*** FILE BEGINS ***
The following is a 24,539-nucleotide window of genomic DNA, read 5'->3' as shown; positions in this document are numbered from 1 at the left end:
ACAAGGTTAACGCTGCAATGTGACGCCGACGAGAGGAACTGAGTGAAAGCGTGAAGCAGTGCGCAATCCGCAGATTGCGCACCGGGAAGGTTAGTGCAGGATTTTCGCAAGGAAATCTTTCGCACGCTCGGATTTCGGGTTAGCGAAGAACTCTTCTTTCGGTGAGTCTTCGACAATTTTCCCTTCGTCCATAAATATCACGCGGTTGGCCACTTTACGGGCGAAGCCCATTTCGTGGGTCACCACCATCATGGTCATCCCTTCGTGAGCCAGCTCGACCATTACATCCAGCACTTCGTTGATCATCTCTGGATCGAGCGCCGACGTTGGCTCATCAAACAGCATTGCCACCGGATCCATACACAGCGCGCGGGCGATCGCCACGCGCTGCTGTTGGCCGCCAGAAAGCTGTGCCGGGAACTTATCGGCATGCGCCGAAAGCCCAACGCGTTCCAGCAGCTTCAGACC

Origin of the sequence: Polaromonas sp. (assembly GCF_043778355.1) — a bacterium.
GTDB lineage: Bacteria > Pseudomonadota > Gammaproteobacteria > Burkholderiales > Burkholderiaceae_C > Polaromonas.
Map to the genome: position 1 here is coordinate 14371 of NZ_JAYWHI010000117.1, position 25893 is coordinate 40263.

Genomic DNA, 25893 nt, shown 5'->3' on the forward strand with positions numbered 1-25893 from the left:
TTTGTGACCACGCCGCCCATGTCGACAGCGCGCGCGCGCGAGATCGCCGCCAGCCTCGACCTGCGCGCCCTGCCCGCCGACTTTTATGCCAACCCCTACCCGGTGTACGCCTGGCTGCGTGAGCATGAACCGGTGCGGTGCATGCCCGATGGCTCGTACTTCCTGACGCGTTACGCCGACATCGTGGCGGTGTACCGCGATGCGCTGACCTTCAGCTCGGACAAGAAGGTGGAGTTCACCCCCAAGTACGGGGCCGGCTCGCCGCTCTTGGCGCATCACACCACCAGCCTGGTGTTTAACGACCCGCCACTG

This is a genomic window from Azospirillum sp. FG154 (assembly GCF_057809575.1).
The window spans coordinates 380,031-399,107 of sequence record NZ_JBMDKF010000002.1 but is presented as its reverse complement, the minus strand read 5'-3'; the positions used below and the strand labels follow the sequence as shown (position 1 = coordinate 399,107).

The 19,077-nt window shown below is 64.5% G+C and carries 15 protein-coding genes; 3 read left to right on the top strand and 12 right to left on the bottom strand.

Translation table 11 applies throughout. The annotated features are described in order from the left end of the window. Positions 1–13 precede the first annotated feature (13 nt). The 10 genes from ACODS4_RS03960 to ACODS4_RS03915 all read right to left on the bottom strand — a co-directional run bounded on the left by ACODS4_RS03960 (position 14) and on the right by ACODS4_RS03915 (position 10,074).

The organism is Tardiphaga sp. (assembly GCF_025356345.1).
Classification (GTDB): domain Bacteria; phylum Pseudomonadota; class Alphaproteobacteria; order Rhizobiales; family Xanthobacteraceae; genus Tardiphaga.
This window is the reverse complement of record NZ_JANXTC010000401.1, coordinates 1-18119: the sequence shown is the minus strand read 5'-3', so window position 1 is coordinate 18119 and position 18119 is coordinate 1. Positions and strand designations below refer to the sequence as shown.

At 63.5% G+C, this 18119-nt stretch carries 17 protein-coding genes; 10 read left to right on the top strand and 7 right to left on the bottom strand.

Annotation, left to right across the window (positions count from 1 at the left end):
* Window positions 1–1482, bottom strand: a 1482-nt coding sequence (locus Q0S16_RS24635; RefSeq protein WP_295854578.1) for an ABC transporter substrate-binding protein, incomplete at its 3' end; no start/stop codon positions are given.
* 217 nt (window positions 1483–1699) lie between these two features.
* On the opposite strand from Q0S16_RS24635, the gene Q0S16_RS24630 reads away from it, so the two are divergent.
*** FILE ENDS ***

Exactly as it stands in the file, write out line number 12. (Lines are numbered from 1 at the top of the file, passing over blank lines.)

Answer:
The organism is Tardiphaga sp. (assembly GCF_025356345.1).